11. I think there is a great deal of mystery involved regarding spiritual things. In the scripture the characters were deeply invested in apotheosis. That is the process by which excellent people (by power or quality) become stars when they die. It is the concept behind all of the “lucifer” language, which is occasionally translated “morning star”, but always simply refers to becoming the planet Venus. So, in their world when you died you became like a star in the heavens, with better people being brighter stars. We see this language in not only Daniel 12 but 1st Cor. 15. It was a cosmology that they understood and accepted as common sense, but we see it as odd and obviously wrong. The problem is that all of scripture includes cosmological condescension, meaning that God condescends to talk to the target audience according to the cosmology of their day. But, we know scientifically that some of it was wrong. That causes all sorts of problems when it comes to trying to use scripture to develop systematic theology when we define that as a scientifically tight proposal but using ancient language.

    So, I’d say that I don’t know what spirit is made of. If human knowledge of science were ever perfected and God felt like giving us additional scripture then I suppose he could explain the whole thing to us. But, I doubt this will happen. I think it’s fascinating that the Stoic cosmology of all things being physical is much closer to what modern physicists accept than the Platonic system that most church doctrine was based on (the exception being Eastern Orthodox Church). Likewise, I think it’s fascinating that the only way to get into some sort of gnostic crisis about a “spiritual resurrection” is if you assume a Platonic cosmology. Gnostics weren’t Stoic, so if you come at cosmology from that basic approach (though obviously with some mystery given our understanding of physics) it’s impossible to be accused of a gnostic proposal. Since I think it is clear that Paul understood pneumas to be physical, and he clearly said that flesh and blood are not suitable for heaven, I don’t think that it causes any crisis from his point of view to say that a person’s pneumas will be resurrected to heaven. This would represent a real, physical, individual body in heaven that is suitable for engaging God directly. That’s the closest scripture comes to telling us what will happen. John, who walked with Christ in his ministry, saw him crucified, saw him resurrected, walked with him for 40 days afterwards, and then saw him ascend on a cloud, said clearly that we don’t know what we’ll be like when we get to heaven. The only thing we know is that we will be like him. I think it’s arrogant to demand more than that.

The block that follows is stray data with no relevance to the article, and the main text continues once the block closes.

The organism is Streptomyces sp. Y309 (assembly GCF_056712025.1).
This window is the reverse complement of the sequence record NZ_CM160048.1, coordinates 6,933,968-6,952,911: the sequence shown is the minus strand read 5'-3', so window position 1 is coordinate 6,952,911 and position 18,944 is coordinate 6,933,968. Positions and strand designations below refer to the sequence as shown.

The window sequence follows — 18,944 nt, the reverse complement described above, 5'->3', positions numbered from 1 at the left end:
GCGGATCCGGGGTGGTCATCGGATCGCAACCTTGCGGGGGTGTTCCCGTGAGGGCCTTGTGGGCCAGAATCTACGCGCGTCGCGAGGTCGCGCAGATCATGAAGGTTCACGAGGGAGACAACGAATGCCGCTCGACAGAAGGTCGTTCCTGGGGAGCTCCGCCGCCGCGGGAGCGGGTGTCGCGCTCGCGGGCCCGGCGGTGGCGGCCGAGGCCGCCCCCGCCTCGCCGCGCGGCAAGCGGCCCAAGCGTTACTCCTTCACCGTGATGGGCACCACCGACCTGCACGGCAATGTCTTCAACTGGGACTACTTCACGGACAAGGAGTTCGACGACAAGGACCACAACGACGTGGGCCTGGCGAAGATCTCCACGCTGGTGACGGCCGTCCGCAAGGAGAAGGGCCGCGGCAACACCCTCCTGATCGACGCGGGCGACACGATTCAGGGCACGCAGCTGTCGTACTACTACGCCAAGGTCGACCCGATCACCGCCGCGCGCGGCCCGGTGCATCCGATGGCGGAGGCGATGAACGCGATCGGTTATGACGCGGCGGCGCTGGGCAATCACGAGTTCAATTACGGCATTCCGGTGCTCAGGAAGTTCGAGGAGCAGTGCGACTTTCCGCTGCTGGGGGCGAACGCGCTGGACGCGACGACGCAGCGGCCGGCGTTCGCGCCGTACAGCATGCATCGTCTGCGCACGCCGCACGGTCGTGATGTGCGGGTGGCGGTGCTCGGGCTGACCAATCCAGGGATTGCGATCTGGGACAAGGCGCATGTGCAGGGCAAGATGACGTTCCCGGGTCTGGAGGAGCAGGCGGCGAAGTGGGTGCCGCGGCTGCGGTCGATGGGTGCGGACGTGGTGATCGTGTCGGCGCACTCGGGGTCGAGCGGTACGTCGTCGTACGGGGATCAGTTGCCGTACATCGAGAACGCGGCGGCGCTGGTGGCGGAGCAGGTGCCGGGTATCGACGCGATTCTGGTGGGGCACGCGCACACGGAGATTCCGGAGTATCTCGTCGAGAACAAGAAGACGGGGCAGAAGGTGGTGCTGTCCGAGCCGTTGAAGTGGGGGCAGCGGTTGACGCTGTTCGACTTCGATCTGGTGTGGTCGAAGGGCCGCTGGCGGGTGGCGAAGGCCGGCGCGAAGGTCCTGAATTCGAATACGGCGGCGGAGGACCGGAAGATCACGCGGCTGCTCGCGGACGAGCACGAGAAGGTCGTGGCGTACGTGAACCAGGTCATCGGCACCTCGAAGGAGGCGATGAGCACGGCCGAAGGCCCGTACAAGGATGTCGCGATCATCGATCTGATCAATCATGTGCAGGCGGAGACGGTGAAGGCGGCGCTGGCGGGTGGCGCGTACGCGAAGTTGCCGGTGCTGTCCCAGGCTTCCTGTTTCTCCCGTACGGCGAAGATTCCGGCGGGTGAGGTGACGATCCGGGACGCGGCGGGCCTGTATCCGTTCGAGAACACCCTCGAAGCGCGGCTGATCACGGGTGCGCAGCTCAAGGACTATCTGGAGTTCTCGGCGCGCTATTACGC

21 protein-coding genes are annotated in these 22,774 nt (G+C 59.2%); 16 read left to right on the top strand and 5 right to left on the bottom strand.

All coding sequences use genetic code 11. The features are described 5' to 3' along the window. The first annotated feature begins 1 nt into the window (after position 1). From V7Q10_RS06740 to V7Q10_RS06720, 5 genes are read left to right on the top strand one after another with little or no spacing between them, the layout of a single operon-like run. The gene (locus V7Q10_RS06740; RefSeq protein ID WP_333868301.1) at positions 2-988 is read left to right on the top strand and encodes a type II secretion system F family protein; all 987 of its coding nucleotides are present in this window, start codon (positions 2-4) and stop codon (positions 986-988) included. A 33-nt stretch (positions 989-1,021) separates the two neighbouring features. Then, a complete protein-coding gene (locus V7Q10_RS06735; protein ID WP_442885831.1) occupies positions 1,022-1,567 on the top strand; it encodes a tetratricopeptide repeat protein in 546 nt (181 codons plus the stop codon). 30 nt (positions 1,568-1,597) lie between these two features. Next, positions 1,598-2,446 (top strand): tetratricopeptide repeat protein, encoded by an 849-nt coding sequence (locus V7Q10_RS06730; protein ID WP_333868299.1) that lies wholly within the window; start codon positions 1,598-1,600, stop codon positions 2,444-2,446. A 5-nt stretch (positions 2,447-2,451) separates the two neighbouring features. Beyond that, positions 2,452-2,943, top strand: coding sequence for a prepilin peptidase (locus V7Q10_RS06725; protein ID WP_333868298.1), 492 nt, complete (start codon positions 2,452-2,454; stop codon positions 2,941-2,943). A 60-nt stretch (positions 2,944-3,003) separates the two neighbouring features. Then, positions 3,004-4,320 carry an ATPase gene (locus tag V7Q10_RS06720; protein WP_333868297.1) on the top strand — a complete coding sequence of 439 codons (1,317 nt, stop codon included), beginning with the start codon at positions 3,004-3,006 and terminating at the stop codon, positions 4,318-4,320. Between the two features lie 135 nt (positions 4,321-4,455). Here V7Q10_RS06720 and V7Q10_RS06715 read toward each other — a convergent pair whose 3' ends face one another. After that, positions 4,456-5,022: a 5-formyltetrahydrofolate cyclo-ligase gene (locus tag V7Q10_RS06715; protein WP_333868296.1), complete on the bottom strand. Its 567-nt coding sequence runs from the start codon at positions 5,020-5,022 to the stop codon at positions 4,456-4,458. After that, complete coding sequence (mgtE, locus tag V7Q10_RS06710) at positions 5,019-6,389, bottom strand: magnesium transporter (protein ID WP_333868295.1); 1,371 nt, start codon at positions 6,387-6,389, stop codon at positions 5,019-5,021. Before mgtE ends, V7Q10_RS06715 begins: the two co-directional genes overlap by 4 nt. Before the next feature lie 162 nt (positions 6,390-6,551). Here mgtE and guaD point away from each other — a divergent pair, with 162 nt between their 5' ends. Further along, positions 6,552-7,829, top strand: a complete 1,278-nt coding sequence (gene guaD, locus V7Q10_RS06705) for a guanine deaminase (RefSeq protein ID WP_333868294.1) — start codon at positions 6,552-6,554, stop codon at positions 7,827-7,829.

12. “when we get to heaven.”

    I’m thinking that this may be a big part of why we don’t think about this in the same way. Going to heaven just isn’t, as far as I can tell, a biblical hope at all.

  13. “Going to heaven just isn’t, as far as I can tell, a biblical hope at all.”